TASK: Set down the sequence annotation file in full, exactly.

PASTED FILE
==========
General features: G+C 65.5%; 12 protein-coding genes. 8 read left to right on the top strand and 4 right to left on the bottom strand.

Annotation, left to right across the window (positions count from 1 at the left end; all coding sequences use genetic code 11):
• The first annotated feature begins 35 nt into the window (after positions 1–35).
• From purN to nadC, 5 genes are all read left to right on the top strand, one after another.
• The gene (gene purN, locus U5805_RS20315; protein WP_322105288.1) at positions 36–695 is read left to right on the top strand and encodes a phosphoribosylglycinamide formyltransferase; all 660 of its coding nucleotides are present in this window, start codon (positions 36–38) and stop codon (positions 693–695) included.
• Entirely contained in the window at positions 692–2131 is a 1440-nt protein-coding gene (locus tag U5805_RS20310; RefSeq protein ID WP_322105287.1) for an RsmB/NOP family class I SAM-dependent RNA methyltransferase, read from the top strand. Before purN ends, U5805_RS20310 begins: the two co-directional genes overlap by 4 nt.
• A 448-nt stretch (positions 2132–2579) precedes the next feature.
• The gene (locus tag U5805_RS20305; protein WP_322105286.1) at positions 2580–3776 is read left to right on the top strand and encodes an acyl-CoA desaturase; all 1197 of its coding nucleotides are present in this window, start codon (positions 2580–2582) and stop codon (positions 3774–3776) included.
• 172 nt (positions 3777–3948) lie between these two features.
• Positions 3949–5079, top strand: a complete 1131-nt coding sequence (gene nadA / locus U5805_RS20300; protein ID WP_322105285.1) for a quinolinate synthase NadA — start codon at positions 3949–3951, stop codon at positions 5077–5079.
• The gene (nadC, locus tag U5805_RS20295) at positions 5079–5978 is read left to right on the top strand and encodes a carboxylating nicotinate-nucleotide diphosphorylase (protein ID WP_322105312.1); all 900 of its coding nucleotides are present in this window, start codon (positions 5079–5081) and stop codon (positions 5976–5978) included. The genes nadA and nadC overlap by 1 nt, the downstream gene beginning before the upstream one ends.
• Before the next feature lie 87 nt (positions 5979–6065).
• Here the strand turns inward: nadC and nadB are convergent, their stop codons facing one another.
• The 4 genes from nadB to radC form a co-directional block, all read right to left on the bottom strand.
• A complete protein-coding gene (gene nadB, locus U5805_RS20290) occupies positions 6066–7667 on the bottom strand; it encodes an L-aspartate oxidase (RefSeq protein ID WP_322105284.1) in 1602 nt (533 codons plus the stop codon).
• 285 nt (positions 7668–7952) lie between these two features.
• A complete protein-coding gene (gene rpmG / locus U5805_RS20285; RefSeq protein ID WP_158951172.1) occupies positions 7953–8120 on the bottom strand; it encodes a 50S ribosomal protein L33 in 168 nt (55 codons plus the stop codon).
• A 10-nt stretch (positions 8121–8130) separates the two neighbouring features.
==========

General features: G+C 65.5%; 12 protein-coding genes. 8 read left to right on the top strand and 4 right to left on the bottom strand.

Annotation, left to right across the window (positions count from 1 at the left end; all coding sequences use genetic code 11):
• The first annotated feature begins 35 nt into the window (after positions 1–35).
• From purN to nadC, 5 genes are all read left to right on the top strand, one after another.
• The gene (gene purN, locus U5805_RS20315; protein WP_322105288.1) at positions 36–695 is read left to right on the top strand and encodes a phosphoribosylglycinamide formyltransferase; all 660 of its coding nucleotides are present in this window, start codon (positions 36–38) and stop codon (positions 693–695) included.
• Entirely contained in the window at positions 692–2131 is a 1440-nt protein-coding gene (locus tag U5805_RS20310; RefSeq protein ID WP_322105287.1) for an RsmB/NOP family class I SAM-dependent RNA methyltransferase, read from the top strand. Before purN ends, U5805_RS20310 begins: the two co-directional genes overlap by 4 nt.
• A 448-nt stretch (positions 2132–2579) precedes the next feature.
• The gene (locus tag U5805_RS20305; protein WP_322105286.1) at positions 2580–3776 is read left to right on the top strand and encodes an acyl-CoA desaturase; all 1197 of its coding nucleotides are present in this window, start codon (positions 2580–2582) and stop codon (positions 3774–3776) included.
• 172 nt (positions 3777–3948) lie between these two features.
• Positions 3949–5079, top strand: a complete 1131-nt coding sequence (gene nadA / locus U5805_RS20300; protein ID WP_322105285.1) for a quinolinate synthase NadA — start codon at positions 3949–3951, stop codon at positions 5077–5079.
• The gene (nadC, locus tag U5805_RS20295) at positions 5079–5978 is read left to right on the top strand and encodes a carboxylating nicotinate-nucleotide diphosphorylase (protein ID WP_322105312.1); all 900 of its coding nucleotides are present in this window, start codon (positions 5079–5081) and stop codon (positions 5976–5978) included. The genes nadA and nadC overlap by 1 nt, the downstream gene beginning before the upstream one ends.
• Before the next feature lie 87 nt (positions 5979–6065).
• Here the strand turns inward: nadC and nadB are convergent, their stop codons facing one another.
• The 4 genes from nadB to radC form a co-directional block, all read right to left on the bottom strand.
• A complete protein-coding gene (gene nadB, locus U5805_RS20290) occupies positions 6066–7667 on the bottom strand; it encodes an L-aspartate oxidase (RefSeq protein ID WP_322105284.1) in 1602 nt (533 codons plus the stop codon).
• 285 nt (positions 7668–7952) lie between these two features.
• A complete protein-coding gene (gene rpmG / locus U5805_RS20285; RefSeq protein ID WP_158951172.1) occupies positions 7953–8120 on the bottom strand; it encodes a 50S ribosomal protein L33 in 168 nt (55 codons plus the stop codon).
• A 10-nt stretch (positions 8121–8130) separates the two neighbouring features.